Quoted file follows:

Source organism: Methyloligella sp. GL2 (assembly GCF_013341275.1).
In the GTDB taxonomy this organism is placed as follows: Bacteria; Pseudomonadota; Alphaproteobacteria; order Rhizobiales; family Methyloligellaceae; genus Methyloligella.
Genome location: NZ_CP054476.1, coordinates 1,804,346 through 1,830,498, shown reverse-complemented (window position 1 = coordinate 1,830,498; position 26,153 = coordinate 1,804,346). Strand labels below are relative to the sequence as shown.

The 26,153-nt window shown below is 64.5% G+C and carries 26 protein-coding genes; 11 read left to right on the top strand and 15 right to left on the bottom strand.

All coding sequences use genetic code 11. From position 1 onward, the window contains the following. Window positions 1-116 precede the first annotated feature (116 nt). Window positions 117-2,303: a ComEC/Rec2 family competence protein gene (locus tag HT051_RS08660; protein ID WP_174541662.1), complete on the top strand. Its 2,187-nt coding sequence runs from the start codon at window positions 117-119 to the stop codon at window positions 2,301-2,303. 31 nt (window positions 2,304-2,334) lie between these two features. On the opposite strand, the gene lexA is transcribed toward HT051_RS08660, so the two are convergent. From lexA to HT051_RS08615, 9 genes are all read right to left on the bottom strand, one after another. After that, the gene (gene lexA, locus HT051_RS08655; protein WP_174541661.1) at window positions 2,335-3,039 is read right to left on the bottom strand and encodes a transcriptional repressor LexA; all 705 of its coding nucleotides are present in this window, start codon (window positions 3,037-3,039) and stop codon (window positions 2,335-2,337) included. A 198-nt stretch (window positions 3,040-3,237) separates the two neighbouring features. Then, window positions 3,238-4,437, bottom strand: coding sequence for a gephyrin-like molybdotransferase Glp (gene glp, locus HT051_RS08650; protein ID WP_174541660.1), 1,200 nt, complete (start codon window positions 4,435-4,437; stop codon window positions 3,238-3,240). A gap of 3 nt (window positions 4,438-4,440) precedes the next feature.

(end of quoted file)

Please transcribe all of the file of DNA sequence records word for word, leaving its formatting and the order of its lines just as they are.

Source organism: Methyloligella sp. GL2 (assembly GCF_013341275.1).
In the GTDB taxonomy this organism is placed as follows: Bacteria; Pseudomonadota; Alphaproteobacteria; order Rhizobiales; family Methyloligellaceae; genus Methyloligella.
Genome location: NZ_CP054476.1, coordinates 1,804,346 through 1,830,498, shown reverse-complemented (window position 1 = coordinate 1,830,498; position 26,153 = coordinate 1,804,346). Strand labels below are relative to the sequence as shown.

The 26,153-nt window shown below is 64.5% G+C and carries 26 protein-coding genes; 11 read left to right on the top strand and 15 right to left on the bottom strand.

All coding sequences use genetic code 11. From position 1 onward, the window contains the following. Window positions 1-116 precede the first annotated feature (116 nt). Window positions 117-2,303: a ComEC/Rec2 family competence protein gene (locus tag HT051_RS08660; protein ID WP_174541662.1), complete on the top strand. Its 2,187-nt coding sequence runs from the start codon at window positions 117-119 to the stop codon at window positions 2,301-2,303. 31 nt (window positions 2,304-2,334) lie between these two features. On the opposite strand, the gene lexA is transcribed toward HT051_RS08660, so the two are convergent. From lexA to HT051_RS08615, 9 genes are all read right to left on the bottom strand, one after another. After that, the gene (gene lexA, locus HT051_RS08655; protein WP_174541661.1) at window positions 2,335-3,039 is read right to left on the bottom strand and encodes a transcriptional repressor LexA; all 705 of its coding nucleotides are present in this window, start codon (window positions 3,037-3,039) and stop codon (window positions 2,335-2,337) included. A 198-nt stretch (window positions 3,040-3,237) separates the two neighbouring features. Then, window positions 3,238-4,437, bottom strand: coding sequence for a gephyrin-like molybdotransferase Glp (gene glp, locus HT051_RS08650; protein ID WP_174541660.1), 1,200 nt, complete (start codon window positions 4,435-4,437; stop codon window positions 3,238-3,240). A gap of 3 nt (window positions 4,438-4,440) precedes the next feature.